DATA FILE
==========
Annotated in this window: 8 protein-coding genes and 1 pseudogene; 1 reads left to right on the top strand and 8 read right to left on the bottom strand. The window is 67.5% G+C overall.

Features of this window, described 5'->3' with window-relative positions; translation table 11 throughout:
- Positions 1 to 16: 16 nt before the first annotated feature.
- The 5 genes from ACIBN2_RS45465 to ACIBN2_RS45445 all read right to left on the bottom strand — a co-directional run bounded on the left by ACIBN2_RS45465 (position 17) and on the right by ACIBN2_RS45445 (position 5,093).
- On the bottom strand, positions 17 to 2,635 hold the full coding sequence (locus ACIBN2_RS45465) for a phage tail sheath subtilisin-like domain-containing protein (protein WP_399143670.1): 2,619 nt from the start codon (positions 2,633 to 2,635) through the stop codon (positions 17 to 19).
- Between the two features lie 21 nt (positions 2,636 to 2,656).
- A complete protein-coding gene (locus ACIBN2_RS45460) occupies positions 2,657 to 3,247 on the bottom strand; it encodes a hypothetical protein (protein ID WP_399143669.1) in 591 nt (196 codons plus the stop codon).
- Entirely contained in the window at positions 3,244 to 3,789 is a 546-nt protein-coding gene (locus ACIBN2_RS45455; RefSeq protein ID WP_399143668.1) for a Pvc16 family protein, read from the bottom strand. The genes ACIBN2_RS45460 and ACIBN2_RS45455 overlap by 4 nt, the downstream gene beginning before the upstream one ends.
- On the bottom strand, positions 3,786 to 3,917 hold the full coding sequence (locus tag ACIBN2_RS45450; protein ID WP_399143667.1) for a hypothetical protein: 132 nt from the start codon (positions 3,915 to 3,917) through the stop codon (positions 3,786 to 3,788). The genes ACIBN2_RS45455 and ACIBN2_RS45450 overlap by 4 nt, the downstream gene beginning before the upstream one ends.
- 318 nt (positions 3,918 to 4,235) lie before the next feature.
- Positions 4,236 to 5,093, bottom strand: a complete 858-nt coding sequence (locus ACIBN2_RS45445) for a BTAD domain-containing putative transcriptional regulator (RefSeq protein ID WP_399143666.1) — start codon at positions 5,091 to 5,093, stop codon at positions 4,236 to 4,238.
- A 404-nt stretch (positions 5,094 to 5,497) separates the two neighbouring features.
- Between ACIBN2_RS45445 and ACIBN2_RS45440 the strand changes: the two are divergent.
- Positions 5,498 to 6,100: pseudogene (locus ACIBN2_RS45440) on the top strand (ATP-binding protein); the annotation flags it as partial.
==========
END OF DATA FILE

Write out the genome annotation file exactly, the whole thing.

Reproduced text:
Annotated in this window: 8 protein-coding genes and 1 pseudogene; 1 reads left to right on the top strand and 8 read right to left on the bottom strand. The window is 67.5% G+C overall.

Features of this window, described 5'->3' with window-relative positions; translation table 11 throughout:
- Positions 1 to 16: 16 nt before the first annotated feature.
- The 5 genes from ACIBN2_RS45465 to ACIBN2_RS45445 all read right to left on the bottom strand — a co-directional run bounded on the left by ACIBN2_RS45465 (position 17) and on the right by ACIBN2_RS45445 (position 5,093).
- On the bottom strand, positions 17 to 2,635 hold the full coding sequence (locus ACIBN2_RS45465) for a phage tail sheath subtilisin-like domain-containing protein (protein WP_399143670.1): 2,619 nt from the start codon (positions 2,633 to 2,635) through the stop codon (positions 17 to 19).
- Between the two features lie 21 nt (positions 2,636 to 2,656).
- A complete protein-coding gene (locus ACIBN2_RS45460) occupies positions 2,657 to 3,247 on the bottom strand; it encodes a hypothetical protein (protein ID WP_399143669.1) in 591 nt (196 codons plus the stop codon).
- Entirely contained in the window at positions 3,244 to 3,789 is a 546-nt protein-coding gene (locus ACIBN2_RS45455; RefSeq protein ID WP_399143668.1) for a Pvc16 family protein, read from the bottom strand. The genes ACIBN2_RS45460 and ACIBN2_RS45455 overlap by 4 nt, the downstream gene beginning before the upstream one ends.
- On the bottom strand, positions 3,786 to 3,917 hold the full coding sequence (locus tag ACIBN2_RS45450; protein ID WP_399143667.1) for a hypothetical protein: 132 nt from the start codon (positions 3,915 to 3,917) through the stop codon (positions 3,786 to 3,788). The genes ACIBN2_RS45455 and ACIBN2_RS45450 overlap by 4 nt, the downstream gene beginning before the upstream one ends.
- 318 nt (positions 3,918 to 4,235) lie before the next feature.
- Positions 4,236 to 5,093, bottom strand: a complete 858-nt coding sequence (locus ACIBN2_RS45445) for a BTAD domain-containing putative transcriptional regulator (RefSeq protein ID WP_399143666.1) — start codon at positions 5,091 to 5,093, stop codon at positions 4,236 to 4,238.
- A 404-nt stretch (positions 5,094 to 5,497) separates the two neighbouring features.
- Between ACIBN2_RS45445 and ACIBN2_RS45440 the strand changes: the two are divergent.
- Positions 5,498 to 6,100: pseudogene (locus ACIBN2_RS45440) on the top strand (ATP-binding protein); the annotation flags it as partial.